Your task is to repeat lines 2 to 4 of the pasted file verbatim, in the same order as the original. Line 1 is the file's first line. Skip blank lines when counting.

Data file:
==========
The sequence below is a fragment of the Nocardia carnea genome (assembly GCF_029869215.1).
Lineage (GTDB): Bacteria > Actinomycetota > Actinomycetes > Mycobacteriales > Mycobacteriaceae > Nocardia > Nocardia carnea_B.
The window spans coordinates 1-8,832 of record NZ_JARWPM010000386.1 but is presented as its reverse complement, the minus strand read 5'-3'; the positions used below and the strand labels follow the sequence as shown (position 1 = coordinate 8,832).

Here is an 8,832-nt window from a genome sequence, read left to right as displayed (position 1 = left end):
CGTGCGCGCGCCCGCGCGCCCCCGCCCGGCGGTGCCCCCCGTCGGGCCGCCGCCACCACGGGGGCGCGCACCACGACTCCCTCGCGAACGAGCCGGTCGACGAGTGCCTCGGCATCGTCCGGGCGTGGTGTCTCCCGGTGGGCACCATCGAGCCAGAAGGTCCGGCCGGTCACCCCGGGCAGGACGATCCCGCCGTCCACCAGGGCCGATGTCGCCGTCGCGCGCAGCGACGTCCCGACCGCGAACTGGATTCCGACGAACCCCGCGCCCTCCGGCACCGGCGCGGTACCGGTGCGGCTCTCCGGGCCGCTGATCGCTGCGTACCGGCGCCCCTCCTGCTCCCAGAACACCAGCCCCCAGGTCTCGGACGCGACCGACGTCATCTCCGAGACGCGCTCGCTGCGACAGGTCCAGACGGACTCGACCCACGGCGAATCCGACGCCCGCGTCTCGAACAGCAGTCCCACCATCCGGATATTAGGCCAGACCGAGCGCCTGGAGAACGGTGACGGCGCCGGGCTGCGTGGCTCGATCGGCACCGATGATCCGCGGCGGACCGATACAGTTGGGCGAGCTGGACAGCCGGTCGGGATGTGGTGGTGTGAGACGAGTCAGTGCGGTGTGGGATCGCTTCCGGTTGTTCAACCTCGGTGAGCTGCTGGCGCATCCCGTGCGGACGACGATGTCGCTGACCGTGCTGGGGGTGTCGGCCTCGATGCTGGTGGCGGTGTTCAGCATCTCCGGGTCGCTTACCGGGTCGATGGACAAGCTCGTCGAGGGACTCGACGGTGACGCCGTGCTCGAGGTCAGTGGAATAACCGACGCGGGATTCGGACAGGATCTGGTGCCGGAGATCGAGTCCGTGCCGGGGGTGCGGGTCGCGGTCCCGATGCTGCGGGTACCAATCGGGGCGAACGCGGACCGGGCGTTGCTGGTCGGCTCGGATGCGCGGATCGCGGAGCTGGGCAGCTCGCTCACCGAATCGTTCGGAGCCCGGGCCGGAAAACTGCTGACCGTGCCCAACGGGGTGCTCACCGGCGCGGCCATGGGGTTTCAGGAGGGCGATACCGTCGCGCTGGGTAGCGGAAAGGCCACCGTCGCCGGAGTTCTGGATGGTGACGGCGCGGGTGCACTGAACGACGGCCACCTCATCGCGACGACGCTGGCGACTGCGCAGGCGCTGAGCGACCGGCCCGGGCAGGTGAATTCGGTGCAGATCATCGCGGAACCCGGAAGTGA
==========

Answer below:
Lineage (GTDB): Bacteria > Actinomycetota > Actinomycetes > Mycobacteriales > Mycobacteriaceae > Nocardia > Nocardia carnea_B.
The window spans coordinates 1-8,832 of record NZ_JARWPM010000386.1 but is presented as its reverse complement, the minus strand read 5'-3'; the positions used below and the strand labels follow the sequence as shown (position 1 = coordinate 8,832).

Here is an 8,832-nt window from a genome sequence, read left to right as displayed (position 1 = left end):